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Banks "barking up the wrong tree" over CBDC deposit flight says ECB

Banks "barking up the wrong tree" over CBDC deposit flight says ECB

The European Central Bank says banks are "barking up the wrong tree" when they fret over the impact of deposit flight from a future digital euro, arguing instead that stablecoins and electronic money institutions pose more of a threat to the deposit base.

In a blog post, the ECB is at pains to debunk a number of myths about the role of a future digital euro, insisting that the new digital currency would be designed from the outset to preserve the economic function of commercial banks.

It achieves this by placing strict limits on individual digital euro holdings and restricting merchants from hoarding digital euros processed at the checkout. Nor would the digital euro accrue interest - a feature which former Bank of England economist Andy Haldane has called out as "stealth tax scandal".

Users would be able to seamlessly link their digital euro account to a payment account with their bank, says the ECB, enabling a 'reverse waterfall' mechanism. This eliminates the need to pre-fund the digital euro account for online payments, as any shortfall would be covered instantly from the linked commercial bank account, provided it has sufficient funds available.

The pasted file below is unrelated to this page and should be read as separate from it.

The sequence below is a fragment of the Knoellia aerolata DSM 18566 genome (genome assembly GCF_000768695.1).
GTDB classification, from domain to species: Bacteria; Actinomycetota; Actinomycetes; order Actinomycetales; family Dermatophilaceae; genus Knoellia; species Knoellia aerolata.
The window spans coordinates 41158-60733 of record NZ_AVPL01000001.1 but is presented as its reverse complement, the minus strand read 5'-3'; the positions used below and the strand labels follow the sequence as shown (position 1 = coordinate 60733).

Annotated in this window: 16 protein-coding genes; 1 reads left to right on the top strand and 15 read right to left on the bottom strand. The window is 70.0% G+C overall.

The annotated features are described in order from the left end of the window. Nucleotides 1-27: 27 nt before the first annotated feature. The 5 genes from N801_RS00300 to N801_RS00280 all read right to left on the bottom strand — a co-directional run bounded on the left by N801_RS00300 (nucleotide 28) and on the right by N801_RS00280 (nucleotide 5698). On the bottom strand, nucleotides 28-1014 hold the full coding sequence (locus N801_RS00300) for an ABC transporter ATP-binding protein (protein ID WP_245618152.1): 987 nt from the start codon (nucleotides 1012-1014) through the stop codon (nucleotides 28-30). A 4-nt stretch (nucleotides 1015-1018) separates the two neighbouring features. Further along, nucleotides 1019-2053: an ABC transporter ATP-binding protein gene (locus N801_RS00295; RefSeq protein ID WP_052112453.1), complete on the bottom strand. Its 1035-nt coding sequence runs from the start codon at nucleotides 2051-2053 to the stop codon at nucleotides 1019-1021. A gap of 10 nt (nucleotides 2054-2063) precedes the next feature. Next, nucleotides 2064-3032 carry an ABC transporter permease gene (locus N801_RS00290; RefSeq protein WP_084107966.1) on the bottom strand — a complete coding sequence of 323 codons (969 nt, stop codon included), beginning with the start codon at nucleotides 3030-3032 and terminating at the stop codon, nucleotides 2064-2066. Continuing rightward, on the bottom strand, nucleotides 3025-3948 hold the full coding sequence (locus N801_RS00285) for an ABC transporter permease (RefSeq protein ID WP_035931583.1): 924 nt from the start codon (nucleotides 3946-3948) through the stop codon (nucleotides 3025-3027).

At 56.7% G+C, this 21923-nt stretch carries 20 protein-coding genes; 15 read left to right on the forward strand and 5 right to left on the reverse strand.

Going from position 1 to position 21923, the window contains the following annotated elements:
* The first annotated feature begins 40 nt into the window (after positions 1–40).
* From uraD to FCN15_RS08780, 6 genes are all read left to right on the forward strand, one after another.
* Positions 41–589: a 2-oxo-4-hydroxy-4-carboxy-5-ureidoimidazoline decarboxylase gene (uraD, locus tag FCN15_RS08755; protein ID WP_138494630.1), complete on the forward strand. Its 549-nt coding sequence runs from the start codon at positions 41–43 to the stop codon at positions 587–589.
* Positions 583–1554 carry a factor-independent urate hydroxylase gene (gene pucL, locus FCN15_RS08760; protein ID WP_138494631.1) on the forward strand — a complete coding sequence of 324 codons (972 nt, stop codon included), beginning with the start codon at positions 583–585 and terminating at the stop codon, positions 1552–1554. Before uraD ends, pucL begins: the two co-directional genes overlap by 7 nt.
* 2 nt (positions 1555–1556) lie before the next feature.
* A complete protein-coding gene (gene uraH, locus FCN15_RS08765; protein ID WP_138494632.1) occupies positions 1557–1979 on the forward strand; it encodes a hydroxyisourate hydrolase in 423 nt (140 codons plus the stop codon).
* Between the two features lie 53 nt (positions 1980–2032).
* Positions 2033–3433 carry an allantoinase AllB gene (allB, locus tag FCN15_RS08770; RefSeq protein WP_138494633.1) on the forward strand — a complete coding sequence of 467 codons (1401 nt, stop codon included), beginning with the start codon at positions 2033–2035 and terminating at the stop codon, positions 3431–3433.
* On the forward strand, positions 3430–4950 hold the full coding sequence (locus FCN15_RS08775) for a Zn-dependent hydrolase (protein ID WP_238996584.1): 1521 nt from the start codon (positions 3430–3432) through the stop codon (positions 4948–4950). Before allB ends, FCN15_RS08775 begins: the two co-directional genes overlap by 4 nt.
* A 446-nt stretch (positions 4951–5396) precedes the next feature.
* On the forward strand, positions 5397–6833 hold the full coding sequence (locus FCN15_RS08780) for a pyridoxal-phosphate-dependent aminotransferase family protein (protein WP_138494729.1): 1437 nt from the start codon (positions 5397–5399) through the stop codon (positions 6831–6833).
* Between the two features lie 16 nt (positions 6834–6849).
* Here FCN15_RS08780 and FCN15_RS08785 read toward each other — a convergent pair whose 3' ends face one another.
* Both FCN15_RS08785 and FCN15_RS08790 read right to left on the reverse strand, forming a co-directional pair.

Yet, despite the explicit inclusion of mitigation measures in CBDC design, banking associations, bank-sponsored think tanks and scholars have continued to publish studies emphasising the risks associated with eliminating financial intermediaries from transactions through the potential issuance of CBDCs in general and of a digital euro in particular.

The central bank says "banks are barking up the wrong tree when they rely on studies that overlook the outlined design features of a digital euro", and instead should focus their attention on how new players might pose a greater risk to bank funding than CBDCs.

"Stablecoins, e-money institutions and other narrow bank constructs, some sponsored by big tech companies with huge customer bases, do not care about the role of banks in the economy," states the ECB. "Non-banks have no obvious incentive to limit the use of their stablecoins or the services they offer, and the use of stablecoins could become significant."

Comments: (1)

Jeremy Light
Jeremy Light - Fourdotzero - London 21 February, 2024, 09:221 like 1 like

e-money intistutions hold about 35bn EUR in customer depoits in Europe compared to about 17trn EUR in commercial bank deposits. That's 0.2% - difficult to see how EMIs  and by extension stablecoins pose a threat to banks.